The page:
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Myanmar: Giving Fishers a Voice

As part of my work with the Smithsonian Marine Conservation Program I had the opportunity to visit Myanmar last year. I spent most of my time in a small fishing community near Dawei on the southwest coast.

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The small fishing community of Thabauseik

Using seascape genetics, fisheries economics, spatial modeling and remote sensing, the Marine Conservation Program works with local communities and governments to identify the best locations to establish marine protected areas and mechanisms to improve the efficacy of marine management. This research provides a basis for informed planning and decision making to conserve marine species and habitats at multiple scales.Smithsonian’s Marine Conservation Program is an interdisciplinary research program to understand changes over space and time in commercially and ecologically important marine species. The program also tracks the work of fishers who rely on these ecosystems, introducing a new, integrated approach to marine conservation using ecological, social, and economic perspectives to better understand coastal ecosystems and how they change over time.

Due to the success of the program in Central America it is now being rolled out across the Pacific Coast of Colombia and now, the Tanintharyi region of Myanmar. The Tanintharyi stretches across 400 miles of coastline, encompassing coastal systems of mangroves, seagrass, and mudflats, as well as the fringing coral reefs around the 800 islands of the Myeik archipelago and beyond to the open marine environment of the Andaman Sea.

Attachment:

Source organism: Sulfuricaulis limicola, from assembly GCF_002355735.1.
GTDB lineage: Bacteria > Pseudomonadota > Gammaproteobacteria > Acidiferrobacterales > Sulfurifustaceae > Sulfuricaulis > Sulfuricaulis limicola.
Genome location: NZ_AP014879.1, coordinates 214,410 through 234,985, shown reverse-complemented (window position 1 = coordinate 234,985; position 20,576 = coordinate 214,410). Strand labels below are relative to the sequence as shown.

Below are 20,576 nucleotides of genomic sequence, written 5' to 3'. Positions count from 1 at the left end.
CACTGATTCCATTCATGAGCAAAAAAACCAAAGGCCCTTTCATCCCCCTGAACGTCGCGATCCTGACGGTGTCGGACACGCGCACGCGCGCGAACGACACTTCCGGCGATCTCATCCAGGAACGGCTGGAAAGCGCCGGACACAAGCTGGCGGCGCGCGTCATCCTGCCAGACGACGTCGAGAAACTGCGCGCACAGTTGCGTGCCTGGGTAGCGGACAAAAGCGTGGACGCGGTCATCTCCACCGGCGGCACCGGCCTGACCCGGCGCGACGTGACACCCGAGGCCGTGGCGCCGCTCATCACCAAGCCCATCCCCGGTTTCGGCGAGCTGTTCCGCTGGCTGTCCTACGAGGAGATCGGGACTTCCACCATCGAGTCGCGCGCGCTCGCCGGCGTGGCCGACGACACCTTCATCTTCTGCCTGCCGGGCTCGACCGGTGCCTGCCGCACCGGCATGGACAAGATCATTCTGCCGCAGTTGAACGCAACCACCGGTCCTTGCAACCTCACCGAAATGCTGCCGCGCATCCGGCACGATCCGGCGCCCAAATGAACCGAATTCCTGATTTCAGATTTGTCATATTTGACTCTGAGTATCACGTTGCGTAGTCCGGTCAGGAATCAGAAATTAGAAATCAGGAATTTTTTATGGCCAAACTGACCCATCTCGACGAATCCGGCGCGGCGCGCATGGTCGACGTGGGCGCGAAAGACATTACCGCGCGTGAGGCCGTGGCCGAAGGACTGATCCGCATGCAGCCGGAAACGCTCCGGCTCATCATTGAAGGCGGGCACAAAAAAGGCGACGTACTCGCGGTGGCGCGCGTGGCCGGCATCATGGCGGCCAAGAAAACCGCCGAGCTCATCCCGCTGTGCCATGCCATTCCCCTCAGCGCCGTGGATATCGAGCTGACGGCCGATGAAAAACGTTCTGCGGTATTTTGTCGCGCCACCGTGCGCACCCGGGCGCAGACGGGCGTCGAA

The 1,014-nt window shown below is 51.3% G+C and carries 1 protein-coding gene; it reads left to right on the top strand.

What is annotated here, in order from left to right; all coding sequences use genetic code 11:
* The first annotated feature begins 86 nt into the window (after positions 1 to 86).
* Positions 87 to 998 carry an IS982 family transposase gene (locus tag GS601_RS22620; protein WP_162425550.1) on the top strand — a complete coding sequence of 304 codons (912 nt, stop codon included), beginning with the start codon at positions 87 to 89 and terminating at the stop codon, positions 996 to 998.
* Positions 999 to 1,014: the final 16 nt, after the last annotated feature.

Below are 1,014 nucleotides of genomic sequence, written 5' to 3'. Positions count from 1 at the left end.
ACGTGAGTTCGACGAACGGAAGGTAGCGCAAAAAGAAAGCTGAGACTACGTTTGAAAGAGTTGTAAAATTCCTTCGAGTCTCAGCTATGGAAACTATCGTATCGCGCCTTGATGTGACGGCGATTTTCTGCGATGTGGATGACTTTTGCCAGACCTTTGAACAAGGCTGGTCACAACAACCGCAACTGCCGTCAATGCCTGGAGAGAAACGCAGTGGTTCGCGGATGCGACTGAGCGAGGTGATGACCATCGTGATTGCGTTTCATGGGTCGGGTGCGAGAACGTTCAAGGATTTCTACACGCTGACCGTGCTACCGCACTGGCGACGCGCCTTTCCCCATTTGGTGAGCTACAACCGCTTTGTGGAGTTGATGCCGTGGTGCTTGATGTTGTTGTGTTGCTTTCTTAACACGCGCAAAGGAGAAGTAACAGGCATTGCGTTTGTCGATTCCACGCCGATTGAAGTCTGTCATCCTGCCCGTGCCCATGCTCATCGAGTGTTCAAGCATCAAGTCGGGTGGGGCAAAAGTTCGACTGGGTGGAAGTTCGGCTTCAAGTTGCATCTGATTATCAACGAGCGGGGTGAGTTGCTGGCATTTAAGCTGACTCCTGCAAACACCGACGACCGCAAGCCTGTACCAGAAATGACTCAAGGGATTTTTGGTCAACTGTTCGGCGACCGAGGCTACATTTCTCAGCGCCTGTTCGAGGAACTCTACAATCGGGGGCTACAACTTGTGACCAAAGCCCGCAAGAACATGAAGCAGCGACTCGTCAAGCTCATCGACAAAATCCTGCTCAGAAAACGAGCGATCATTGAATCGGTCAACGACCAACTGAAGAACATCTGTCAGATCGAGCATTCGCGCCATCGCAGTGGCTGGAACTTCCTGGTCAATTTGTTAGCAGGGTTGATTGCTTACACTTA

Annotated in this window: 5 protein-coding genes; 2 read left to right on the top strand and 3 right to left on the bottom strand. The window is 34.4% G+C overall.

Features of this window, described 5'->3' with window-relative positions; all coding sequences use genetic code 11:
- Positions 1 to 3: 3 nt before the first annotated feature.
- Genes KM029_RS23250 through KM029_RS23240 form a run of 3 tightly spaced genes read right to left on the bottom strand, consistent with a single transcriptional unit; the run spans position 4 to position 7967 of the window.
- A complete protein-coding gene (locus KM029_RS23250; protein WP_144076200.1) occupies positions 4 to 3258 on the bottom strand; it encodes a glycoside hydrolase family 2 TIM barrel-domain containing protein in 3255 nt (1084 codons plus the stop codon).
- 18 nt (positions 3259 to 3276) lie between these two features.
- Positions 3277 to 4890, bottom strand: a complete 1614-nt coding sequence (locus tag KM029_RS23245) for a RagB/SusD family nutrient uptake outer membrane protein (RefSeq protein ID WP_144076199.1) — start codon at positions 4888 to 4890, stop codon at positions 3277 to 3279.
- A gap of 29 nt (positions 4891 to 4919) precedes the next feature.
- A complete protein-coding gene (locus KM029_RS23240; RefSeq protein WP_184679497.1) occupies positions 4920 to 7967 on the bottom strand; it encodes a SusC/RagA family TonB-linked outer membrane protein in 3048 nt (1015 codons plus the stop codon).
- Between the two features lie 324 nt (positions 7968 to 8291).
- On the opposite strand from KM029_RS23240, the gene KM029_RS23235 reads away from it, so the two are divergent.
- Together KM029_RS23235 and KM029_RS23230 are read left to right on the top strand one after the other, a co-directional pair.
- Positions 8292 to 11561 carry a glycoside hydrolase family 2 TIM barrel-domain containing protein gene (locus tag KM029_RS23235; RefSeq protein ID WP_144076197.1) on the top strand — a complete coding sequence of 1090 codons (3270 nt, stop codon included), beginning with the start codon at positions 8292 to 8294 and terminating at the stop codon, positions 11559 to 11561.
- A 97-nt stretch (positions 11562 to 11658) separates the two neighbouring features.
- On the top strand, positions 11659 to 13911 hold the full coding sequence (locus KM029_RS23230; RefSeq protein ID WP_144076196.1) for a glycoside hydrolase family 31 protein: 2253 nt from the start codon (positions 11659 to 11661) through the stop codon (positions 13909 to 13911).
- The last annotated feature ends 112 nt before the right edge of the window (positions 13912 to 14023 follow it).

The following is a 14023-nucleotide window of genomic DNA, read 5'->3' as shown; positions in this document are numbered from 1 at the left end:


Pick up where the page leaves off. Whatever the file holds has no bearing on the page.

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Traditional Burmese fishing boats in the rain

The main objective on this trip was to initiate the program which ultimately aims to try and understand the region’s artisanal fisheries. Essentially this involves working out who is fishing, where they are going, what methods they are using and how many fish they are catching. The first step in this process is to create a registration database of all the fishermen and then issue ID cards. The next is to install monitoring systems on the boats which track movements and then we begin to monitor catches.

Aside from all this one of my objectives was to photograph the community and show their daily activities – these photographs would be used to promote the project which is rapidly being rolled out in developing countries across the world.

With some of these images you can’t escape the obvious emotional reaction, which most people I know would have, but what you don’t expect, and what you generally don’t get when you read about or watch these things on the telly, is a connection to real people and a realisation that this is really their only option for survival. I don’t know what the answer is….this is a daily life in just one small community among thousands all struggling to survive using whatever means possible! Maybe, as human population continues to increase and resources continue to dwindle, there isn’t one. We are taking the first steps to manage some of the fisheries here. Community support is good which is encouraging, but the problem, globally, is so pervasive it feels almost insurmountable. However, there is good work going on in the world despite the constant negativity we are fed via mass media.